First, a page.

It seems counterintuitive that working out could lead to less interest in sex. Shouldn’t being fitter and healthier make you more interested in activities that reward a fit, healthy (and buff) bod? And that is the case — to a point. Research has found that men who work out a lot report less interest and engagement in sex, The New York Times reported.
What qualifies as “a lot” of exercise? What the researchers call “prolonged and intense” workouts, the kind marathon runners, cyclists, or other endurance athletes do. The study — led by Anthony Hackney, an exercise physiology and nutrition professor at the University of North Carolina, and published in Medicine & Science in Sports & Exercise — surveyed 1,100 physically active adult men about their exercise habits and sex lives. It builds on previous research which, the Times notes, has found that female athletes who train intensely and run marathons sometimes stop menstruating because the stress of such heavy exercise can cause hormonal imbalances. They wanted to know if the same could be true in men.
Previous studies have found that moderate exercise increases testosterone and sex drive in men, and extreme exercise can lower testosterone. But no previous study looked at the more emotional or psychological aspects of exercise and desire for men.
Most of the respondents were athletes, and the researchers charted their weekly exercise as intense, moderate or light. They compared these levels to the men’s interest in and engagement in sex. “The men whose exercise routines were moderate or light in intensity or duration were far more likely to report moderate or high libidos than were the men whose workouts were especially prolonged or intense, even after the researchers controlled for age,” the Times writes.
Hackney told the Times he thinks fatigue and lower testosterone are at play, though the study only proves that more exercise and less interest are correlated. He also said it’s clear there’s a tipping point of too much exercise where libido starts to tank, but he’ll need to do further research to actually pinpoint what that exact amount is.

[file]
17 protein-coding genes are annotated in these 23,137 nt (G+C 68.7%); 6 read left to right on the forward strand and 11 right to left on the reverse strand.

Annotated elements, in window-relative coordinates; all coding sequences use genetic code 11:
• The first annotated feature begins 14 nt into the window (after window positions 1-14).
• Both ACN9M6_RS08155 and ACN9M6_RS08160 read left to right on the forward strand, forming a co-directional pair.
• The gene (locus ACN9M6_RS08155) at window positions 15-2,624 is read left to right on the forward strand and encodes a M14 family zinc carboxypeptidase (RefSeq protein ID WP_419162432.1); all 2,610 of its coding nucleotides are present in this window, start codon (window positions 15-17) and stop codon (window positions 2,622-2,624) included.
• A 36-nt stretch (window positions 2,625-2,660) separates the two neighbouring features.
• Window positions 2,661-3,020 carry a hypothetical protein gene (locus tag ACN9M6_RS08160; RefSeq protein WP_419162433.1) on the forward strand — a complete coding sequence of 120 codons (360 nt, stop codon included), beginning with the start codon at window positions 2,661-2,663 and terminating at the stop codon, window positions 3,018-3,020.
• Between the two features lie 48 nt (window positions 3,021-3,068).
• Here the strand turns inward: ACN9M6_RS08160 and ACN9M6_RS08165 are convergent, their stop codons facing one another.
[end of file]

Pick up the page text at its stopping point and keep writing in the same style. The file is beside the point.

A few questions here: Exactly how long were these more prolonged, intense workouts in terms of hours, or activities? Moreover, did any of the lower-libido men actually care whether they were doing it less? At publication time, Hackney was not reachable for comment.
Here’s a thought: It’s possible that the sort of people more likely to train intensely are addicted to that particular endorphin rush, which they may prefer more than the rush of sex. And of course a final factor could simply be lack of time. Anyone logging a boatload of hours at the gym every week probably has to eat and shower so much around that lifestyle that it’s too much hassle to lock down sex.
The study results present a strange irony — that those working out in the service of peak physical performance don’t always use it for sex-related fun. This is a lot like having a Porsche you only back into your driveway for an hour before putting it back in the garage.
That’s a bummer, but there’s an upside for the rest of us: Since those in the study who exercised lightly or moderately reported the highest libido, this means the rest of us can feel good that we don’t have do all that much to get laid.